What do you do to ensure that you, as a person, are fully prepared and ready to do a great presentation for your audience? The problem is most people do not prepare themselves well.
We all know that preparation is the key to effective public speaking. And you will have heard the saying that “Prior Preparation Prevents Pathetically Poor Presentation Performance”. People prepare their content well and they prepare a set of notes and cheat sheets (palm cards or similar reminders). They prepare their PowerPoint slides and audio visual’s and they practise and practise.
Most people check out the venue and prepare for using a lectern or not and they know what type of microphone and audio-visual equipment they will be using. And this is all a necessary and important part of your public speaking preparation. The question I want to ask you is this; what do you do to fully prepare you for your presentation?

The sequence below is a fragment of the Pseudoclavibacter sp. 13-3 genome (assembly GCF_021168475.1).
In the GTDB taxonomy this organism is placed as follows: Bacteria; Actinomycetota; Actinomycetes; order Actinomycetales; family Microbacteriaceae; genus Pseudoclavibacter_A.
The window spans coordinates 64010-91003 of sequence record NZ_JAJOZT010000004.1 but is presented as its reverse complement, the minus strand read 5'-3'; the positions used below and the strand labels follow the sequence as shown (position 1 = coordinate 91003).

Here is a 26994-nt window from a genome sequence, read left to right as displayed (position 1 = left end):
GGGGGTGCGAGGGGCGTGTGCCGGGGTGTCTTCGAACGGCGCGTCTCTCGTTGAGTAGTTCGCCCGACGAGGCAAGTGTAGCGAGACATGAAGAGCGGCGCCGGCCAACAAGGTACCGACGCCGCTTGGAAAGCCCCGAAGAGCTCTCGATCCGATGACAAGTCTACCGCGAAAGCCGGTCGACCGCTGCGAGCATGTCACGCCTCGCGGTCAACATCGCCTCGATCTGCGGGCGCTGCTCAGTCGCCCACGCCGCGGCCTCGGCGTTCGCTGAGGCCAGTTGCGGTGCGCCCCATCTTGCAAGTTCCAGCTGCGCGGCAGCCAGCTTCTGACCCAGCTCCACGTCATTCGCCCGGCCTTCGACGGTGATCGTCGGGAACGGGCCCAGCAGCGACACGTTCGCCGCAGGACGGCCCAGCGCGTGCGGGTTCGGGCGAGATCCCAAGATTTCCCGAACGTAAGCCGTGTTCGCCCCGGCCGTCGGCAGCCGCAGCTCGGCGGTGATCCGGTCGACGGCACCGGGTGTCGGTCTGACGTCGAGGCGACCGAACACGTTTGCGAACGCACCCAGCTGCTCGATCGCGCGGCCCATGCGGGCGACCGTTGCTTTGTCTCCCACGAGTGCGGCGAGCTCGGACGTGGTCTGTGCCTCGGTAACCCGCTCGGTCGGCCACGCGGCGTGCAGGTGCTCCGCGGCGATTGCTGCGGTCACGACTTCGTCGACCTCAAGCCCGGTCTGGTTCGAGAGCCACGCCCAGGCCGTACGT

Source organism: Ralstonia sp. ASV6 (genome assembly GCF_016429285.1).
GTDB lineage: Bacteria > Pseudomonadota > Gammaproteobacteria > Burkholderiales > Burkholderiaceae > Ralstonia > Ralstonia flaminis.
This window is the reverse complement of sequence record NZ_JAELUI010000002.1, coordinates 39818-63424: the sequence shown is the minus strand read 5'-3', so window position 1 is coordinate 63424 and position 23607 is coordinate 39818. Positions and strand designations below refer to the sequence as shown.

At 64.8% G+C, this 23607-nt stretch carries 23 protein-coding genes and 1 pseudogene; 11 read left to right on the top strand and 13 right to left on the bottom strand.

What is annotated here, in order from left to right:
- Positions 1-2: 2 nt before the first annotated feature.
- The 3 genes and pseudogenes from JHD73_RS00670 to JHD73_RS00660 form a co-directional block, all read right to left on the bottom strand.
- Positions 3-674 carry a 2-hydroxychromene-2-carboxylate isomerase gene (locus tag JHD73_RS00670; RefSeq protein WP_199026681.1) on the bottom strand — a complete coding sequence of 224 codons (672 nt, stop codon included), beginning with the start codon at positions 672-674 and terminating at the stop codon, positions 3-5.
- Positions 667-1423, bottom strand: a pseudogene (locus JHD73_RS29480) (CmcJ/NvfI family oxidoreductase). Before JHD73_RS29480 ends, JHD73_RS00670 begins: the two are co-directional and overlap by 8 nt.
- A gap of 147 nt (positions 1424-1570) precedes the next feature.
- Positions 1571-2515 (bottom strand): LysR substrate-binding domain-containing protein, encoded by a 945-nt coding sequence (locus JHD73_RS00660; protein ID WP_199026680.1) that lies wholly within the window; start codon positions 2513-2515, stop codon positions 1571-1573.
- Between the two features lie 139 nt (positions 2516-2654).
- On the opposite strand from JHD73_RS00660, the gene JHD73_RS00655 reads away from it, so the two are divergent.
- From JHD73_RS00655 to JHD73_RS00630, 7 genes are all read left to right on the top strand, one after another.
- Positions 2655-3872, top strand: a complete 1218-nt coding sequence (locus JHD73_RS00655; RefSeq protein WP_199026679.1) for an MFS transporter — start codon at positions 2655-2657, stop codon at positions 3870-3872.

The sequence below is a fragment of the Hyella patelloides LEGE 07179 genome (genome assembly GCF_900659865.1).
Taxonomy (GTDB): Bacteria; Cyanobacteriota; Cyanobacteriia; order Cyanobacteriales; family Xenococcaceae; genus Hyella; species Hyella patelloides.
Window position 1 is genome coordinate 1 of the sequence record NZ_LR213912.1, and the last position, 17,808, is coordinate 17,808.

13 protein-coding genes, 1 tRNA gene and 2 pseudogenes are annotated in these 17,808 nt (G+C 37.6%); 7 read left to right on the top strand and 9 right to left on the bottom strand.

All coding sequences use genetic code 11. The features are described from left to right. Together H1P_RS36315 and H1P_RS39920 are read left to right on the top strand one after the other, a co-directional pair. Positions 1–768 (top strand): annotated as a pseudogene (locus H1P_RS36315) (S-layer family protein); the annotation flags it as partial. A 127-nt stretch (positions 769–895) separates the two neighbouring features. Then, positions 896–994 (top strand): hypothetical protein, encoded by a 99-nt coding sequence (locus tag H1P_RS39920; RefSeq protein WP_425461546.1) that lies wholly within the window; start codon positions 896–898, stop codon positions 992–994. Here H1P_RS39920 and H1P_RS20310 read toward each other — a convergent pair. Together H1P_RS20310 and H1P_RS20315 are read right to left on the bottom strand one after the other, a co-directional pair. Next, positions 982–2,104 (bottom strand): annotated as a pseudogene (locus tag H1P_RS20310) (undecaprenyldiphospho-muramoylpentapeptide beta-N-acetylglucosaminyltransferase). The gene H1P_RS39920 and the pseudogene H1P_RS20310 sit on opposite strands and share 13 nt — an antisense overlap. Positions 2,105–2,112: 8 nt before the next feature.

Many a well prepared and rehearsed speech can fall flat because the speaker themselves is not well prepared. Here are some tips that you should consider to ensure that you prepare you for every presentation.
1. How will you dress
It is not as simple as wearing your best set of clothes or best suit each time you speak. Your dress standard needs to be matched to that of the audience. I wear a suit and tie when speaking to Lawyers and Accountants as that is the norm for that audience. I wear a smart shirt and jacket, but no tie, when I am speaking to the general public and running workshops. And I wear steal cap boots, jeans and a high vis vest when speaking to the mining sector. Knowing that you will be dressed to match the crowd will help you feel at ease and help you build rapport and connect with your audience. I have seen over dressed speakers and under dressed speakers who have created a disconnect with their audiences.